In her new collection, gifted poet and novelist Kim Addonizio uses her literary powers to bring to life a variety of settings, all connected through the suggestion that things in the known world are not what they seem.
The Ministry of Thin takes a controversial, unflinching look at how the modern, international obsession with weight loss, youth, beauty, and perfection has spun out of control. Emma Woolf explores how we might all be able to stop hating and start liking our own bodies again.
First pregnancy can be a fraught, uncomfortable experience for any woman, but for resolutely butch lesbian Teek Thomasson, it is exceptionally challenging: Teek identifies as a masculine woman in a world bent on associating pregnancy with a cult of über-femininity. Teek wonders, “Can butches even get pregnant?”
If twenty-five years can discover the internet, the cell phone, this thing called the iPod, can twenty-five years discover the secret of a girl murdered, abandoned, by the side of the road?
That is the haunting premise of Bury This, an impressionistic literary thriller about the murder of a young girl in small-town Michigan in 1979. Her unsolved murder becomes the stuff of town legend, and twenty-five years later the case is re-ignited when a group of film students start making a documentary on Beth’s fateful life.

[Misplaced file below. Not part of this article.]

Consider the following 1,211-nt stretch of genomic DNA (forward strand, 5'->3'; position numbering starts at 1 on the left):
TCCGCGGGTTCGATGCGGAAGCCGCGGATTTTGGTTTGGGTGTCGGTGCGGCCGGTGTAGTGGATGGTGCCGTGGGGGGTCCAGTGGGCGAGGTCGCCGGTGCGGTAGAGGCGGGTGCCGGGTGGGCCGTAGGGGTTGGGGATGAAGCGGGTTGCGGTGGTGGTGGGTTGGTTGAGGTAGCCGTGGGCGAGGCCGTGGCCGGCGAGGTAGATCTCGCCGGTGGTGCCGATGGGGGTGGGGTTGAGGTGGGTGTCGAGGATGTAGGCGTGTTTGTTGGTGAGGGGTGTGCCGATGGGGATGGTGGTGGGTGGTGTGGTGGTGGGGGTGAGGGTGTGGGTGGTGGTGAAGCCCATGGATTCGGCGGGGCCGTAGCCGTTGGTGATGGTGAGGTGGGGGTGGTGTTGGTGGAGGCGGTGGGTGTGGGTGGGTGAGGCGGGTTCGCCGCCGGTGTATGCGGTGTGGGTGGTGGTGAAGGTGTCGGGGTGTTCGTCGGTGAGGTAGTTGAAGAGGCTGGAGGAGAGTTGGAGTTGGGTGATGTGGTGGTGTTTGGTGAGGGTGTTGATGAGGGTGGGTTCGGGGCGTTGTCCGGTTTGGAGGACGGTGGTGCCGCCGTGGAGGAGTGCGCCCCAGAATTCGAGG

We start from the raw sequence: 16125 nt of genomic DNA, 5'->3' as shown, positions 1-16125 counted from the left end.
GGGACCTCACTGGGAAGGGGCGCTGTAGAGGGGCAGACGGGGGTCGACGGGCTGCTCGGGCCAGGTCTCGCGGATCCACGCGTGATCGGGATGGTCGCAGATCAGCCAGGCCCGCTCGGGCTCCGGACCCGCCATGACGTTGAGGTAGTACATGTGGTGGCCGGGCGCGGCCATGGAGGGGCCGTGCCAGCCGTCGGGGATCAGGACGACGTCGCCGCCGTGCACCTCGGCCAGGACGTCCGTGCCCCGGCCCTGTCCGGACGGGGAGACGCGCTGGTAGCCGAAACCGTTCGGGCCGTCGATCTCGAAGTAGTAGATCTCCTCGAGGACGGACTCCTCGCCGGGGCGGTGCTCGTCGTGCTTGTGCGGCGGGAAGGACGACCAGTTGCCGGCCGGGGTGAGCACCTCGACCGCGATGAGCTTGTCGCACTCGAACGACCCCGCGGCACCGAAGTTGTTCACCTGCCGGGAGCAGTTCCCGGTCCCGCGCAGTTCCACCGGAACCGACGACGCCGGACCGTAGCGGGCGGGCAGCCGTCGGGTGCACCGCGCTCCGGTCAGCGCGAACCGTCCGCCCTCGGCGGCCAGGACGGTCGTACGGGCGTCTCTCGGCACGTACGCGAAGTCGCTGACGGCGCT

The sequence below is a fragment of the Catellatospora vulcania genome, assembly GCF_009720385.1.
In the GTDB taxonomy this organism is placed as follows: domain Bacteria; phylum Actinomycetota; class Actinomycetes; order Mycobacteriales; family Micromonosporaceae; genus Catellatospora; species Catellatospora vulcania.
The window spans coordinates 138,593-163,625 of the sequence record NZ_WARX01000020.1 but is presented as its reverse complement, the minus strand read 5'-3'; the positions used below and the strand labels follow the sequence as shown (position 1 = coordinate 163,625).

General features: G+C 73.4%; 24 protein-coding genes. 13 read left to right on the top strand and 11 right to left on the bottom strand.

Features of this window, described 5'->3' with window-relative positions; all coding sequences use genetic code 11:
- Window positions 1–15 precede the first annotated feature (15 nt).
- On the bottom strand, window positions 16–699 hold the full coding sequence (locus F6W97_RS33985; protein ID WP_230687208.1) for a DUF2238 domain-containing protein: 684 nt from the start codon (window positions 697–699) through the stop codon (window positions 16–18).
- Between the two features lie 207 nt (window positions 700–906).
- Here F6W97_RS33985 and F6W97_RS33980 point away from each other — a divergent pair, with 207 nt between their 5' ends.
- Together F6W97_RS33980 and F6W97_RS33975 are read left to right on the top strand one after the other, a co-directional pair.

Equal parts hilarious and painful, this compelling novel delves into the difficulties of family, love, and the precarious business of being a man. Mark Lamprell’s extraordinary debut examines the terrible truth: sometimes you can’t pull yourself together until you’ve completely fallen apart.
In this ground-breaking work of investigative reporting, the celebrated journalist Lydia Cacho follows the trail of the traffickers and their victims from Mexico to Turkey, Thailand to Iraq, Georgia to the UK, to expose the trade’s hidden links with the tourist industry, internet pornography, drugs and arms smuggling, the selling of body organs, money laundering, and even terrorism.